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Rethinking GeneralStream Adjudications
Larry MacDonnellProspective PanelSeptember 12, 2014
Question: Towhat extent have general stream adjudications succeeded or failed in accomplishing the goals they have been implemented to achieve?
Overview
(1) confirm existing decreed or adjudicated rights;(2) confirm the status ofuncancelledpermits and adjudicate those that had been perfected; and(3) determine the extent and priority date of any other right to use water and adjudicate such rights.
Stated Purposes of the Big Horn Adjudication
All certificated/decreed water rights incorporated in decree without examinationAbout 30% of the 4,600 surface water permits were adjudicated; about 8,200gwpermits included in decree (out of 10,600)Tribal “historic lands” reserved rights of 290,000 acre-feet; “future lands” of 209,000 acre-feet; about 3,000 federal lands claims included in decree
Outcomes – Big Horn
From state perspective, probably yes though costly and time consumingFrom state-law-based water user perspective, probably mixed; clarity about extent of federal and tribal claims; limited other benefitsFrom federal lands perspective, probably yes since worked out through settlementFrom tribal perspective, probably no because of limitations on future uses
Goals Achieved?
Long ago replaced by expert administrative processes (seeFarm Investment Co v. Carpenter(1900))Can require anyone, either permitted or not, using water to obtain certification (or equivalent) using existing state processMake clear there is no vested water right without certification
General stream adjudications:a 19thcentury tool
Ok’d by U.S. Sup. Ct. inColorado River DistrictandSan Carlos ApachedecisionsBasis:avoid “duplicative litigation, tension and controversy between the federal and state forums, hurried and pressured decision making, and confusion over the disposition of property rights.”
General adjudications and federal/Indian reserved rights
Justice Stewart in dissent inColorado River District:-issues of federal law better decided in federal courts; federal circuit court review rather than just by certiorari in U.S. Supreme Court-”federal court is a more appropriate forum than a state court fordetermination ofquestions of life-and-death importance toIndians”
Concerns
Justice Stevens in dissent inSan Carlos:“Not all of the issues arising from the application of theWintersdoctrine have been resolved, because in the past the scope of Indian reserved rights has infrequently been adjudicated.The important task of elaborating and clarifying these federal law issues in the cases now before the Court, and in future cases, should be performed by federal rather than state courts whenever possible.”
Concerns
Reserved rights based on Multiple Use-Sustained Yield Act-Colorado: no-Idaho: no2. Reserved rights for Public Water Reserves-Colorado: yes, forstockwateringand domestic-Idaho: yes, forstockwateringonly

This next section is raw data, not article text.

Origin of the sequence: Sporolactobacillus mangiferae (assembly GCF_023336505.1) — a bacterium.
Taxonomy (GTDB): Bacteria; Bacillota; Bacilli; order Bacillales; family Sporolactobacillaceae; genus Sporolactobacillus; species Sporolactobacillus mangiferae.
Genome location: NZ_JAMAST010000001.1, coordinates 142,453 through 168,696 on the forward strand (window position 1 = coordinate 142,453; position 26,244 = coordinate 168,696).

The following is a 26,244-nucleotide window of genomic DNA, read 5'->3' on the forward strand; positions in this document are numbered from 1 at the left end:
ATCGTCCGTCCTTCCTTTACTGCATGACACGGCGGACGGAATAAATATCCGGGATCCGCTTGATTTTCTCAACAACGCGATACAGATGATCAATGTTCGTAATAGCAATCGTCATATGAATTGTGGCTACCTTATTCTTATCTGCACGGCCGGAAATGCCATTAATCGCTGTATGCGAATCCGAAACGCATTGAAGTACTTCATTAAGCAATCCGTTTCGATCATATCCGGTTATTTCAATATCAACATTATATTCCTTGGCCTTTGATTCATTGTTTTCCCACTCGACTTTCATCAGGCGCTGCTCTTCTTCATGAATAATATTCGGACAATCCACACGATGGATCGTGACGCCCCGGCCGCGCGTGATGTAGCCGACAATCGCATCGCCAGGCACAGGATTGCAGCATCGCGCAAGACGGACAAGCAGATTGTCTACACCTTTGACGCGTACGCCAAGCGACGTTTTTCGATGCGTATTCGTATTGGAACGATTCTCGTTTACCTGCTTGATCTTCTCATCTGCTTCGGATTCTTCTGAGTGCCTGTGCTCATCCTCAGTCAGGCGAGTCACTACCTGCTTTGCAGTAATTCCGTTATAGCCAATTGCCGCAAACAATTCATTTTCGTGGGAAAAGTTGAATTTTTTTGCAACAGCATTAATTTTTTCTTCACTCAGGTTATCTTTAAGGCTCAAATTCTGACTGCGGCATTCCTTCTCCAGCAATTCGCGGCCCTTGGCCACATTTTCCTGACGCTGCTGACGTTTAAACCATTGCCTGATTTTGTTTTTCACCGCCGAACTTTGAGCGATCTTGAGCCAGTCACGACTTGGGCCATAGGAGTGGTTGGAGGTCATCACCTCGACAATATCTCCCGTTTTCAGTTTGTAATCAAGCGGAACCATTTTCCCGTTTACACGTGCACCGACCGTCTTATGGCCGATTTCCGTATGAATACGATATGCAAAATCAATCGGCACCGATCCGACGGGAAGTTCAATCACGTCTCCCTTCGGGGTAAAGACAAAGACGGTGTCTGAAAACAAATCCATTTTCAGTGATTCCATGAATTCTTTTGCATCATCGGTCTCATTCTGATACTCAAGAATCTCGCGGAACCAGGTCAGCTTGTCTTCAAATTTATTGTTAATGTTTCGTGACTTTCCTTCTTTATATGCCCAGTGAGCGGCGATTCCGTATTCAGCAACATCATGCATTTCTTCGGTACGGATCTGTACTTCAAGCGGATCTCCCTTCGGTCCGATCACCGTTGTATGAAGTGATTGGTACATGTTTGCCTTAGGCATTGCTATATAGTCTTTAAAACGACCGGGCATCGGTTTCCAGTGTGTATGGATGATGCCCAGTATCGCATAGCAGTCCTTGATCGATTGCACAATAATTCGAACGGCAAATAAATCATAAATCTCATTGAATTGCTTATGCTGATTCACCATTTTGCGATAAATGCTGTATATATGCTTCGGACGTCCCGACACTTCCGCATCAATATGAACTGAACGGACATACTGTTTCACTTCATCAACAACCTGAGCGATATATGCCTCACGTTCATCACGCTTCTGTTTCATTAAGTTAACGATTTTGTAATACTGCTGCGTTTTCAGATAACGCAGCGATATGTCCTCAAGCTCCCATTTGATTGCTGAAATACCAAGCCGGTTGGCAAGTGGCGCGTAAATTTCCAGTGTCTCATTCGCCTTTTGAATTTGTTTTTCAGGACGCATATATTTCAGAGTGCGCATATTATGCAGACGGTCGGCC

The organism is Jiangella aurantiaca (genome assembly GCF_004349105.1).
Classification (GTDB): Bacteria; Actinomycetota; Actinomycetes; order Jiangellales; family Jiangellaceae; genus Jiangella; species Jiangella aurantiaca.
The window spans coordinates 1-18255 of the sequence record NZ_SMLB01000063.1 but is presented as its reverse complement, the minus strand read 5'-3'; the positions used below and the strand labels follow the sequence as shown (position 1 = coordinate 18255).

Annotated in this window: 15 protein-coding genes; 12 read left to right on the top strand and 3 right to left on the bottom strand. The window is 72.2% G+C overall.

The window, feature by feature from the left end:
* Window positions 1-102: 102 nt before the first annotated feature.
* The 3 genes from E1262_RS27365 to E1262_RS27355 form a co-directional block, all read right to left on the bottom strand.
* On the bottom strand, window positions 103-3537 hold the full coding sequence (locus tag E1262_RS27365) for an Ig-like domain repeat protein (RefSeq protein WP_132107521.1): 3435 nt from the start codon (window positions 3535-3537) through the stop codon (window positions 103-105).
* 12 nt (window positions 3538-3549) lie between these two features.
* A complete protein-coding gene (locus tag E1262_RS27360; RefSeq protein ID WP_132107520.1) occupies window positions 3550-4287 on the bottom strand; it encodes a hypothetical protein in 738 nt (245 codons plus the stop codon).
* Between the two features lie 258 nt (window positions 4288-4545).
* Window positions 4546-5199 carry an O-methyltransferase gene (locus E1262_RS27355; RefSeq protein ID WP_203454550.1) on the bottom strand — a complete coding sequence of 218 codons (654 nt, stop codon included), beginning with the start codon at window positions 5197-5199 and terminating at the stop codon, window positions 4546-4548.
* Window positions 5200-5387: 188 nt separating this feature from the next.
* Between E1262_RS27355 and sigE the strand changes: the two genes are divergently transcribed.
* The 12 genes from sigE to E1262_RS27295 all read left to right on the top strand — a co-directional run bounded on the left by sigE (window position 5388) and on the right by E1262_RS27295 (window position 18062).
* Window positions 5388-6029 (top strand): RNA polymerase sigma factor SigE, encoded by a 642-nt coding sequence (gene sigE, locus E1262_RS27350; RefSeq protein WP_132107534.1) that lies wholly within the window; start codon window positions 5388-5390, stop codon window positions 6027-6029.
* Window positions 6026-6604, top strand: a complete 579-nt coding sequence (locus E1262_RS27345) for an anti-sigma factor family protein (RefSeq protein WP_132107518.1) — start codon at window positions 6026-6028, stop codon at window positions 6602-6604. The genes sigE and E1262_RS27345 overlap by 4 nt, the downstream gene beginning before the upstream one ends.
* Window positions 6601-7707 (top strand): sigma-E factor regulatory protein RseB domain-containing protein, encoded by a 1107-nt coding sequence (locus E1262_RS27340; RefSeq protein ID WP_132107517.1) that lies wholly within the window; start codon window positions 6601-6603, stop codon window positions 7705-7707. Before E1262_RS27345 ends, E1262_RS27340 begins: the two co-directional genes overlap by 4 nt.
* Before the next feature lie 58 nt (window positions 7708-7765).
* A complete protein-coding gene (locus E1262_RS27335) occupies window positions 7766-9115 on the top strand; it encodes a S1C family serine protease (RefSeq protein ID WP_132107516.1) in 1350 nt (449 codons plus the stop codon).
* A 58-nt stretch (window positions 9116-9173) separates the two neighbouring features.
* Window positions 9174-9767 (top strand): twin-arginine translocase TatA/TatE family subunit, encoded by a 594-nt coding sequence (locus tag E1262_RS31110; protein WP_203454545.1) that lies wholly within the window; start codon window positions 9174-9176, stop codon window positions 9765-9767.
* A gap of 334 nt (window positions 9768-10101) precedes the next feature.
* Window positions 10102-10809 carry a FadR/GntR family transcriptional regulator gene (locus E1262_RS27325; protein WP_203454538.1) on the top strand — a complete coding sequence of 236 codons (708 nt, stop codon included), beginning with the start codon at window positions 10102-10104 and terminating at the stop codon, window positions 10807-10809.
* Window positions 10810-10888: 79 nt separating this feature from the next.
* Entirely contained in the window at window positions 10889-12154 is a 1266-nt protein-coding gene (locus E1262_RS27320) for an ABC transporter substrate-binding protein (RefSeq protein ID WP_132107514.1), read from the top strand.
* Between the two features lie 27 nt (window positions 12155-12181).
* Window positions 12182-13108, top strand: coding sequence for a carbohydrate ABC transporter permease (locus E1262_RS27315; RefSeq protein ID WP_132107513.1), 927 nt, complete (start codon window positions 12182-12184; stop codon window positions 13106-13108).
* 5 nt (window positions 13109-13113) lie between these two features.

StateSupreme Court rulings re:federalreserved rights
3. Reserved rights for wilderness areas-Idaho: initially yes, then no4. Reserved right for national recreation area-Idaho: no, based on interpretation of primary purpose and need for water5. Reserved rights for national wildlife refuge-Idaho: no, based on interpretation of primary purpose and need for water
State Supreme Court rulingsfederal reserved rights
Does U.S. Supreme Court precedent for federal reserved rights apply to Indian reserved rights?-Big Horn – as “guidance,” but effectively adopted the primary/secondary purposes analysis ofNew Mexico-Montana – no, distinctive kinds of rights (ownership; purposes; quantification)-Arizona (Gila) – the primary/secondary distinction does not apply to Indian rights
State Supreme Court rulings onIndianreserved water rights
2. Do Indian reserved water rights extend to groundwater?-Big Horn Adjudication (Wyoming) – no-Gila River Adjudication (Arizona) – yes3. Purposes of Indian reservations-Big Horn Adjudication – agriculture-Montana Statewide Adjudication – Indian self-sufficiency-Gila River Adjudication – Indian self-sufficiency
State Supreme Court rulings on Indian reserved water rights
4. Standard for quantifying Indian reserved water rights-Big Horn Adjudication – practicably irrigable acreage-Gila River – multiple factor analysis (land use plans, tribal history, tribal culture, geography, topography, natural resources, economic base, past water use, population)-Montana – amount necessary for Indian self-sufficiency
State Supreme Court rulings on Indian reserved water rights
5. Dispute management-Big Horn – State Engineer and then courts-Washington (Yakima) – courts6. Issuance of new permits/change of use authorization for on-reservation uses-Montana – initially not allowed, pending quantification of Indian reserved rights-Montana – now allowed
State Supreme Court rulings on Indian reserved water rights
Some form of state process necessary to incorporate valid but uncertificated/unadjudicatedusesBurden should be on water user to obtain certificationGSA’s a problematicforum for determining federal and Indian reserved water rights
Summary

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Big Horn Symposium Prospective Panel - uwyo.edu